Tupare is home to some of New Zealand's best-kept gardens and tourist secrets. Almost four hectares of managed garden is made up of native and exotic plants, set up on side of the Waiwhakaiho River valley.
8. Te Henui Walkway, New Plymouth: 89 reviews, 76% 5*

The winding Te Henui Walkway in New Plymouth leads to amazing natural finds, in spite of less than promising beginnings.
Following an old sewage pipe route, the track leads to some of New Plymouth's most beautiful, secluded picnic spots and swimming holes.
Perfect if you don't let the history put you off
9. Mount Tarawera, Rotorua: 132 reviews, 76% 5*

On the green edges of Rotorua is New Zealand's most infamous volcano. Hardly hidden, the history of the area revolves around the mountain's catastrophic 1886 eruption. A tourist industry has grown up around the archaeological digs and Tarawera's 'buried village' - New Zealand's answer to Pompeii.
However the crater itself is hard to reach for anyone but the most determined tourist.
There is a five hour track, reachable by Kawerau. However, guided tours and hikes are available through companies such as Kaitiaki Adventures.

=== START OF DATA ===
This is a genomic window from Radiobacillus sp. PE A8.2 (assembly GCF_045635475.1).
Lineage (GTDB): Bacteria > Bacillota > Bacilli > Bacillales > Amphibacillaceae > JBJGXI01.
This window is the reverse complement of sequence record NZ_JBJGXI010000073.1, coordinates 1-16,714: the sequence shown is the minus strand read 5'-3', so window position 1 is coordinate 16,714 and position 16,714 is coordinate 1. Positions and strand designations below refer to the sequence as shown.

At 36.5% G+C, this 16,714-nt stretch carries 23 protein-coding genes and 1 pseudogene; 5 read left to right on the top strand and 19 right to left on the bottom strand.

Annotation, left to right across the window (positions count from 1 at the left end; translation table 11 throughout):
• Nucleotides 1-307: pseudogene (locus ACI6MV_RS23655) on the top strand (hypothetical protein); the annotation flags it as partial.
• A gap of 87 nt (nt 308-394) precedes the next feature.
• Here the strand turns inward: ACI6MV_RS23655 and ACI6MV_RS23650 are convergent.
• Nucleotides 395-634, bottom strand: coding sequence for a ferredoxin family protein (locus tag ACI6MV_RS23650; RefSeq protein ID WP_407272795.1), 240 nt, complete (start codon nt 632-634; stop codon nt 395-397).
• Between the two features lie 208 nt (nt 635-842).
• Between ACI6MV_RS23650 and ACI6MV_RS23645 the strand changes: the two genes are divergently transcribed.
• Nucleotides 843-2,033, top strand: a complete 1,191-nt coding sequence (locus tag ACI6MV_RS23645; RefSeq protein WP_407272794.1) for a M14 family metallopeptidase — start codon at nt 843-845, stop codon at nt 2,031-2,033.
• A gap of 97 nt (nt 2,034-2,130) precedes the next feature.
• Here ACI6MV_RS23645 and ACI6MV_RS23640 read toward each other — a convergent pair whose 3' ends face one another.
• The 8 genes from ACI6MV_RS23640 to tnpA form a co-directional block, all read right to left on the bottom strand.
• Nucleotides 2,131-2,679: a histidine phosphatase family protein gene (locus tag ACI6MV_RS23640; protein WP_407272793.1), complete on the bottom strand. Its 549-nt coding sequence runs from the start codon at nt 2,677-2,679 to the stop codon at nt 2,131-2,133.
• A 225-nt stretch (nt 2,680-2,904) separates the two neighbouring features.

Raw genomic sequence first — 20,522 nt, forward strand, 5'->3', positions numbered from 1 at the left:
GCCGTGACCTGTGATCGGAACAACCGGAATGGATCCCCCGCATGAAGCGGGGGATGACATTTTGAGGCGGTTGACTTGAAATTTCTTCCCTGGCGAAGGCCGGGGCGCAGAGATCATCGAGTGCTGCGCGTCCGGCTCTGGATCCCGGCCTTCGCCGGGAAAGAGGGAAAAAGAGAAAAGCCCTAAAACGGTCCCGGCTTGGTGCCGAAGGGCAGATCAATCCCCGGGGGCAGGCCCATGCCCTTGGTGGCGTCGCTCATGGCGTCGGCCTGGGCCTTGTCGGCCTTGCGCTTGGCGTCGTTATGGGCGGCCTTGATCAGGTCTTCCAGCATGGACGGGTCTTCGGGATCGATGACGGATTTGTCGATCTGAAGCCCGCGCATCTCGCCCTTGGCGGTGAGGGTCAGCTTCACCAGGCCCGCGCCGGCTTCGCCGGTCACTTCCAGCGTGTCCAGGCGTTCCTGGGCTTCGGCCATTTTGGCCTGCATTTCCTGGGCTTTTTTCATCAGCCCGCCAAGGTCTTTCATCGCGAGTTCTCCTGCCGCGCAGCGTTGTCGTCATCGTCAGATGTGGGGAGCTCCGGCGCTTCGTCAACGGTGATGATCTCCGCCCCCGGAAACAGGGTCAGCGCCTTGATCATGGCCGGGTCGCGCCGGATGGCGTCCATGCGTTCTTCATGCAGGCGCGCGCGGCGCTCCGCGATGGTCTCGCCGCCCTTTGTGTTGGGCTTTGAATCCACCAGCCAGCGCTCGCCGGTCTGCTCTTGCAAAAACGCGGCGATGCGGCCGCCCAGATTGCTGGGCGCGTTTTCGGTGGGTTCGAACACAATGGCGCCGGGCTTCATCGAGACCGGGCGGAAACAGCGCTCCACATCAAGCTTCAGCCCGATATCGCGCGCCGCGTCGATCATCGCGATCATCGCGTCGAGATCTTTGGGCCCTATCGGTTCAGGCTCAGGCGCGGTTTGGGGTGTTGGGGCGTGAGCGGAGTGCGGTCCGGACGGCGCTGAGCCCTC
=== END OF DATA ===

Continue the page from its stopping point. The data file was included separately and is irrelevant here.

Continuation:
Storm clouds over the brooding Aramoana Beach at the mouth of Otago Harbour. Photo / File
Storm clouds over the brooding Aramoana Beach at the mouth of Otago Harbour. Photo / File

10. Aramoana Beach, Dunedin: 156 reviews, 71% 5*

In spite of New Zealand's rich collection of secluded beaches, this cove at the mouth of the Otago Harbour is the only one to make the list.
Just 30 minutes outside of Dunedin it's a local favourite, but out of the way enough to promise peace and quiet.

Dark, brooding cliff populated by penguins and albatrosses make you feel like the secluded spot is a secret for you and these majestic sea birds.